It’s Not Too Soon. It’s Too Late.

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In the days following the Aurora movie theater shooting, politicians, strategists, and pundits alike repeated the refrain we’ve heard in these hours following the Sikh temple shooting in Oak Creek, Wisconsin:  It’s too soon to talk about gun laws.  It’s too soon to understand why and how this happened.

I’m sorry.  No.  It’s too late.

Too late for the people in Aurora.  In Oak Creek.  In Littleton.   In … where next?

But so much public conversation about guns sounds like Nick Kristof’s tweet Sunday afternoon, … we have a serious problem:

“On the Sikh temple shooting, I wish I had a faint hope that this wld encourage tougher regulations on guns. But I don’t.”

Is the picture as bleak as this, when The Economist proclaimed it too late a few weeks ago?

“So this is just what one of America’s many faces is going to be: a bitterly divided, hatefully cynical country where insane people have easy access to semi-automatic weapons, and occasionally use them to commit senseless atrocities.”

When did we lose hope?  When did all these elected officials decide that we could never again have a national discussion about assault weapons?  Even in Illinois, where I live, Governor Pat Quinn just this week renewed the call for a ban on assault weapons and high capacity magazines, only to be greeted with the sentiment that “well, it would be good but it will never happen.”  Others criticize people who make these statements as just trying to take advantage of tragedies.  A Republican state senator criticized the Democratic governor, saying “It’s on people’s minds right now because of what happened in Colorado, and the governor wants a piece of the publicity.”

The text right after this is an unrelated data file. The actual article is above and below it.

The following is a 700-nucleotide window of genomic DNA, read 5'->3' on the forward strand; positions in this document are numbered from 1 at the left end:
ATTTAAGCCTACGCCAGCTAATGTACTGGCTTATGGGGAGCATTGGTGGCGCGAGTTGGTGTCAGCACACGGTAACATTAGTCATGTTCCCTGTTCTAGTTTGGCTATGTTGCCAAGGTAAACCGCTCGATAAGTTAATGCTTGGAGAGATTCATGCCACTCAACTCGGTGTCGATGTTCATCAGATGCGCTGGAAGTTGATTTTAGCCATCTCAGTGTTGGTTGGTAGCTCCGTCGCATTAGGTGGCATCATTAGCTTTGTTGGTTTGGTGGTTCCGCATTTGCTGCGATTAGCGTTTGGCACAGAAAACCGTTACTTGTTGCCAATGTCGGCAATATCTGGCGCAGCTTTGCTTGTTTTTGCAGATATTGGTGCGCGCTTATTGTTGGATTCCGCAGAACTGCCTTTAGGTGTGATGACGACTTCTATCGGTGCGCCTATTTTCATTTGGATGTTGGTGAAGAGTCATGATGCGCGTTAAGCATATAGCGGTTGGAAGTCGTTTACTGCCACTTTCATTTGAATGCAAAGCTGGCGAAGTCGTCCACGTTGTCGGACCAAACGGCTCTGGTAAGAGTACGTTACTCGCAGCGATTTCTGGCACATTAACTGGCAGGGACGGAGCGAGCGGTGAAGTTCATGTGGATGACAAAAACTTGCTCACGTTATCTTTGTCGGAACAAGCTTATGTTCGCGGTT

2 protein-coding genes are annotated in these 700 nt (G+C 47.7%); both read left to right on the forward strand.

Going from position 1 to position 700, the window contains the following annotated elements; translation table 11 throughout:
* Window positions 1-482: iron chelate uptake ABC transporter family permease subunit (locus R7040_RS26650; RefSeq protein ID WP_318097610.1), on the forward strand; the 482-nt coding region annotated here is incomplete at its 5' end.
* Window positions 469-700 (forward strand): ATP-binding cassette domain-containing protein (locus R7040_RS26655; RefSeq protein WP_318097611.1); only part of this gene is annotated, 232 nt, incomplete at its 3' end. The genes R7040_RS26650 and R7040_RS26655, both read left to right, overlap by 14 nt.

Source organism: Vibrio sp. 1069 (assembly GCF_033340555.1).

Damn right it’s on people’s minds.  That’s exactly when we need to talk about it.  Before everyone goes back to sleep and more people die.

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Chris Rock’s proposal for gun control (ahem, bullet control, where every bullet costs $5000) and the Trey Parker/Matt Stone cartoon “A Brief History of the United States” in the middle of Michael Moore’s documentary Bowling for Columbine are the smartest things out there on these issues that I can wrap my head around at this point in time.  Check them out.

Because we have a gun problem embedded in a culture problem.

Don’t say that it’s too soon.

I don’t want it to be too late.

About Caryn Riswold

Caryn D. Riswold is a feminist theologian in the Lutheran tradition. She is Professor of Religion and Chair of Gender and Women’s Studies at Illinois College in Jacksonville, Illinois, where she has worked for over a decade teaching undergraduates to think critically and creatively about religion. She earned her Ph.D. and Th.M. from the Lutheran School of Theology at Chicago, holds a master’s degree from the Claremont School of Theology, and received her B.A. from Augustana College in her childhood hometown of Sioux Falls, South Dakota.

  • Brad

    There are hundreds of millions of Americans. Why say there’s a crisis if so few, per hundred thousand, use guns to kill? That’s hardly scholarly talk. Quoting a comedian (Rock) and a liar (Moore) are hardly the basis for public policy where facts not opinions matter. What about African-American hip hop culture that glorifies thugs? No responsibility for their actions?

    • Sagrav

      What does “hip hop culture” have to do with the recent mass shootings? I’m pretty sure that the Neo-Nazi who perpetrated the latest big attack had a fairly low opinion of a genre of music that was pioneered by non-white people. And John Holmes appears to just be a lunatic who should have never been allowed to own a gun in the first place.

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  • nedlum

    While I enjoyed the article: the short in Bowling for Columbine was not by Parker and Stone.

    • Caryn Riswold

      Apologies … I thought it was …


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